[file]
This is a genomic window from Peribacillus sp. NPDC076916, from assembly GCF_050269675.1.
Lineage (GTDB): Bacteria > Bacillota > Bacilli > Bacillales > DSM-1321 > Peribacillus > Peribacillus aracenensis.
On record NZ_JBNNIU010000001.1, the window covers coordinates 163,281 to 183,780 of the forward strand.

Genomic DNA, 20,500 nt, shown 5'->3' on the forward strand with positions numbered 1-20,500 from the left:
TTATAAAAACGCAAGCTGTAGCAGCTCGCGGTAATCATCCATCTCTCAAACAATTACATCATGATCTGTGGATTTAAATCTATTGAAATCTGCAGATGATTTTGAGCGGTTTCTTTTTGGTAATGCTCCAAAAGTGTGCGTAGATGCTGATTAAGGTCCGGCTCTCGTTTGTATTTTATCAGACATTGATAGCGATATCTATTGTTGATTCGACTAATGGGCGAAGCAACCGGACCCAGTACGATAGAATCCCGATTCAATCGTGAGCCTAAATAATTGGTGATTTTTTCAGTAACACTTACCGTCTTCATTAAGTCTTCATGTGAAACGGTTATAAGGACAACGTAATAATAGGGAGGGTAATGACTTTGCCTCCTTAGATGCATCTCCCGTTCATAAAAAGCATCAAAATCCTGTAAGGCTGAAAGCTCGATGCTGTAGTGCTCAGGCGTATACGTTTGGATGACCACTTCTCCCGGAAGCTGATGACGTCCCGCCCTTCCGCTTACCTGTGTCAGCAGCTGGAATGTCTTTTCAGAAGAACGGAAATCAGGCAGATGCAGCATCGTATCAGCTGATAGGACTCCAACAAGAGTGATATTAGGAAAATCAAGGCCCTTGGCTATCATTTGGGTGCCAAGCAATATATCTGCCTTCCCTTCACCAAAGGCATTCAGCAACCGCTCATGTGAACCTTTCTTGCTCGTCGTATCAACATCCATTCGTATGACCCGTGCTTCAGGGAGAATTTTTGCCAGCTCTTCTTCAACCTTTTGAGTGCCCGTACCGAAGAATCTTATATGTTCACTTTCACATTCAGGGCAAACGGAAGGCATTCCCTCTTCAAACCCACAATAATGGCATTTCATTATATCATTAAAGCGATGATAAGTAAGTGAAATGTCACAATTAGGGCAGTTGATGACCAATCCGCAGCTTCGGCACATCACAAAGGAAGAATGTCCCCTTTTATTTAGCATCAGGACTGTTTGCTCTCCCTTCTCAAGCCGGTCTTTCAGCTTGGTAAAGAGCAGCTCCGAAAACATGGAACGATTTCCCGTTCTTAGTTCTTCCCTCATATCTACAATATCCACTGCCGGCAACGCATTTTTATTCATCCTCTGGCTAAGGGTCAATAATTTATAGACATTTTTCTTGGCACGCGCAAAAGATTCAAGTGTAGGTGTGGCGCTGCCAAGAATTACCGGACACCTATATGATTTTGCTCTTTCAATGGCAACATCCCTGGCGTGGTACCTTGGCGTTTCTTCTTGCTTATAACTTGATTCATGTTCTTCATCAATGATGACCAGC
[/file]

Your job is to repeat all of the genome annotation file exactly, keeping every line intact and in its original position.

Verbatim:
This is a genomic window from Peribacillus sp. NPDC076916, from assembly GCF_050269675.1.
Lineage (GTDB): Bacteria > Bacillota > Bacilli > Bacillales > DSM-1321 > Peribacillus > Peribacillus aracenensis.
On record NZ_JBNNIU010000001.1, the window covers coordinates 163,281 to 183,780 of the forward strand.

Genomic DNA, 20,500 nt, shown 5'->3' on the forward strand with positions numbered 1-20,500 from the left:
TTATAAAAACGCAAGCTGTAGCAGCTCGCGGTAATCATCCATCTCTCAAACAATTACATCATGATCTGTGGATTTAAATCTATTGAAATCTGCAGATGATTTTGAGCGGTTTCTTTTTGGTAATGCTCCAAAAGTGTGCGTAGATGCTGATTAAGGTCCGGCTCTCGTTTGTATTTTATCAGACATTGATAGCGATATCTATTGTTGATTCGACTAATGGGCGAAGCAACCGGACCCAGTACGATAGAATCCCGATTCAATCGTGAGCCTAAATAATTGGTGATTTTTTCAGTAACACTTACCGTCTTCATTAAGTCTTCATGTGAAACGGTTATAAGGACAACGTAATAATAGGGAGGGTAATGACTTTGCCTCCTTAGATGCATCTCCCGTTCATAAAAAGCATCAAAATCCTGTAAGGCTGAAAGCTCGATGCTGTAGTGCTCAGGCGTATACGTTTGGATGACCACTTCTCCCGGAAGCTGATGACGTCCCGCCCTTCCGCTTACCTGTGTCAGCAGCTGGAATGTCTTTTCAGAAGAACGGAAATCAGGCAGATGCAGCATCGTATCAGCTGATAGGACTCCAACAAGAGTGATATTAGGAAAATCAAGGCCCTTGGCTATCATTTGGGTGCCAAGCAATATATCTGCCTTCCCTTCACCAAAGGCATTCAGCAACCGCTCATGTGAACCTTTCTTGCTCGTCGTATCAACATCCATTCGTATGACCCGTGCTTCAGGGAGAATTTTTGCCAGCTCTTCTTCAACCTTTTGAGTGCCCGTACCGAAGAATCTTATATGTTCACTTTCACATTCAGGGCAAACGGAAGGCATTCCCTCTTCAAACCCACAATAATGGCATTTCATTATATCATTAAAGCGATGATAAGTAAGTGAAATGTCACAATTAGGGCAGTTGATGACCAATCCGCAGCTTCGGCACATCACAAAGGAAGAATGTCCCCTTTTATTTAGCATCAGGACTGTTTGCTCTCCCTTCTCAAGCCGGTCTTTCAGCTTGGTAAAGAGCAGCTCCGAAAACATGGAACGATTTCCCGTTCTTAGTTCTTCCCTCATATCTACAATATCCACTGCCGGCAACGCATTTTTATTCATCCTCTGGCTAAGGGTCAATAATTTATAGACATTTTTCTTGGCACGCGCAAAAGATTCAAGTGTAGGTGTGGCGCTGCCAAGAATTACCGGACACCTATATGATTTTGCTCTTTCAATGGCAACATCCCTGGCGTGGTACCTTGGCGTTTCTTCTTGCTTATAACTTGATTCATGTTCTTCATCAATGATGACCAGC